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November 11, 2015

Conservative Nonprofit Broke Campaign-Finance Law, Says FEC

A 501(c)(4) group with links to prominent conservative operatives violated federal law by failing to properly disclose details about its political advertising during the 2010 congressional elections, the Center for Public Integrity writes, citing a Federal Elections Commission report.

In split party-line votes, the commission, which includes three Democratic and three Republican appointees, rejected taking action against the Commission for Hope, Growth and Opportunity, which the GOP members said "would be futile" because the group is now defunct. The panel also deadlocked on whether to find that the nonprofit further broke the law by failing to register and operate as a political-action committee.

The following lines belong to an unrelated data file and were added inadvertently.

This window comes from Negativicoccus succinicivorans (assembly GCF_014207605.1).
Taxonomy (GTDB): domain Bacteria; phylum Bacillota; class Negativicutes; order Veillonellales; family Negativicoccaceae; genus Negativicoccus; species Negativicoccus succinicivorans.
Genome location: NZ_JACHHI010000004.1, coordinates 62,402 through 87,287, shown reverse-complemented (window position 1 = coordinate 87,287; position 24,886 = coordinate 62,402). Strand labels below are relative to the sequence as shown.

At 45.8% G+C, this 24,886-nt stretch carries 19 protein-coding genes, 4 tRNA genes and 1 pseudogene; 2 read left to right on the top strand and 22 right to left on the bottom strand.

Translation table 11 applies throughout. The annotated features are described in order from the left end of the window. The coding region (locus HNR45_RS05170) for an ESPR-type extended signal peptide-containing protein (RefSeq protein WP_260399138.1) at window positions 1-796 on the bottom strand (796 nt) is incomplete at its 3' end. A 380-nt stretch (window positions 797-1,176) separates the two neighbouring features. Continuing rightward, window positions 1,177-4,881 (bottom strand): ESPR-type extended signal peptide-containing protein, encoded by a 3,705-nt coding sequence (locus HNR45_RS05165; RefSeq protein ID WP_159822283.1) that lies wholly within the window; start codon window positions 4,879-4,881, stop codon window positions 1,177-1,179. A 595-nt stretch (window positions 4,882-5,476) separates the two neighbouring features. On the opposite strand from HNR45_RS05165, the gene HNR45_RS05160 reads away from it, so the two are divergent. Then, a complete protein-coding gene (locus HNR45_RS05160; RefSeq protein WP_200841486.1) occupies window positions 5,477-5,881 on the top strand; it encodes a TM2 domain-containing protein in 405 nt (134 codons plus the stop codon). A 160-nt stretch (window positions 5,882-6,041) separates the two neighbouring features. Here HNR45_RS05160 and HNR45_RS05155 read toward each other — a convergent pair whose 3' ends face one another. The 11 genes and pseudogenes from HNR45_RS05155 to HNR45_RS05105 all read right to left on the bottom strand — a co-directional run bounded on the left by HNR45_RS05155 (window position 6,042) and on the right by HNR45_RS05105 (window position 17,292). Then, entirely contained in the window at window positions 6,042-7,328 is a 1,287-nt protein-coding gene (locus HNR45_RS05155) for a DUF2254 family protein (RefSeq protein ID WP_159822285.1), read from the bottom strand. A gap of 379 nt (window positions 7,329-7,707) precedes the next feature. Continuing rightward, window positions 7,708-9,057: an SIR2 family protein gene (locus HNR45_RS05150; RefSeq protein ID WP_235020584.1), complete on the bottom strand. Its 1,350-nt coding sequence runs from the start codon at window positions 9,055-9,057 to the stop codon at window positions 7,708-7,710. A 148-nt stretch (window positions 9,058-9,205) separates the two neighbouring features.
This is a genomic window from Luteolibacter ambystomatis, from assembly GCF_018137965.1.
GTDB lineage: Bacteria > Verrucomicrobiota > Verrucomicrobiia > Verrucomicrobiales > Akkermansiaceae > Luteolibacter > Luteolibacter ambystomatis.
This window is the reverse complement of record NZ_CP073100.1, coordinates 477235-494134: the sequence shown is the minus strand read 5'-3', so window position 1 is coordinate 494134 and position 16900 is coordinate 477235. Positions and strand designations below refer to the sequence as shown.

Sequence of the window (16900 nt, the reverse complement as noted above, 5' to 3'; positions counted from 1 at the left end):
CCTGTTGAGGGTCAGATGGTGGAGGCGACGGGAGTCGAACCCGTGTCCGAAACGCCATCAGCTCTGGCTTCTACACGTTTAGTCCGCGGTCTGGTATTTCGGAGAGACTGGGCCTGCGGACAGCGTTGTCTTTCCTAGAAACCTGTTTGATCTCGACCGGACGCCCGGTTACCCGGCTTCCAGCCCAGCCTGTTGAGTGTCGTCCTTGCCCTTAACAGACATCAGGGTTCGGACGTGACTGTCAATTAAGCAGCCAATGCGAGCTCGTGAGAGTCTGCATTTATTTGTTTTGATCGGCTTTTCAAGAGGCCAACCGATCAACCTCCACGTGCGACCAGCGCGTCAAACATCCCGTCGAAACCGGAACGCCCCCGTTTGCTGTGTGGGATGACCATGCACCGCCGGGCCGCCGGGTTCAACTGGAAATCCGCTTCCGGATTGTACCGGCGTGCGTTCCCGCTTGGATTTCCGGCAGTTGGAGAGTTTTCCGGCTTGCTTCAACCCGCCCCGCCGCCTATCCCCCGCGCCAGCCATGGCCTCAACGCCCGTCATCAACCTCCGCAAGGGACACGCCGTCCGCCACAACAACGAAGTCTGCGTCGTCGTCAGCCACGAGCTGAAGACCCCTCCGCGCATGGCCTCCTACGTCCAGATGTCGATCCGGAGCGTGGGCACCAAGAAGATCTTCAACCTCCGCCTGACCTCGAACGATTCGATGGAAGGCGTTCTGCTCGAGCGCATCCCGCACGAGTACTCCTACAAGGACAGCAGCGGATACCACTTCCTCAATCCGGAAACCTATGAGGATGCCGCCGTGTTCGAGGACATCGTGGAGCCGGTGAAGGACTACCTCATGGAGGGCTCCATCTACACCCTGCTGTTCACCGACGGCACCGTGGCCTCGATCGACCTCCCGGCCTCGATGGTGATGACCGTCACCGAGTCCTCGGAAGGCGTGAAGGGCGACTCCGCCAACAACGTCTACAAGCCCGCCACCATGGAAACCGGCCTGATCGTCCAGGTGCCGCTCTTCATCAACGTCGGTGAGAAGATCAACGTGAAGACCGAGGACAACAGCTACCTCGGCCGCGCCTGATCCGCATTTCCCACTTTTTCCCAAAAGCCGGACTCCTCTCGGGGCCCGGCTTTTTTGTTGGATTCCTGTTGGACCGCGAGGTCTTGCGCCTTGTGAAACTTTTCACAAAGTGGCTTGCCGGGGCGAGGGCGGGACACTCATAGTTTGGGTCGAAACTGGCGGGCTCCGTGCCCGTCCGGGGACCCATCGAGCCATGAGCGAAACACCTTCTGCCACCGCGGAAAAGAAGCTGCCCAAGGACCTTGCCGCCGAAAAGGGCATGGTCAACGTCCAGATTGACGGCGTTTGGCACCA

"Social-welfare" groups are barred from engaging in electioneering as their primary activity. In a report issued Friday, FEC lawyers said the nonprofit, which characterized itself in tax filings as an advocacy group supporting free-market principles, was explicitly political, spending 85 percent of the $4.8 million it raised in 2010 on ads aimed at Democratic House incumbents.

According to the report, William Canfield and Scott Reed — now, respectively, the general counsel for a pro-Carly Fiorina super PAC and the senior political strategist for he U.S. Chamber of Commerce — coordinated the conservative group's advertising. Wayne Berman, national finance chairman for Marco Rubio's White House run, received a fundraising fee from the nonprofit.

Ann Ravel, the FEC's Democratic chairwoman, said the decision to take no action in the case sends a message that the agency is unwilling to enforce campaign-finance laws. "When people see that, they tend to act with impunity," she said.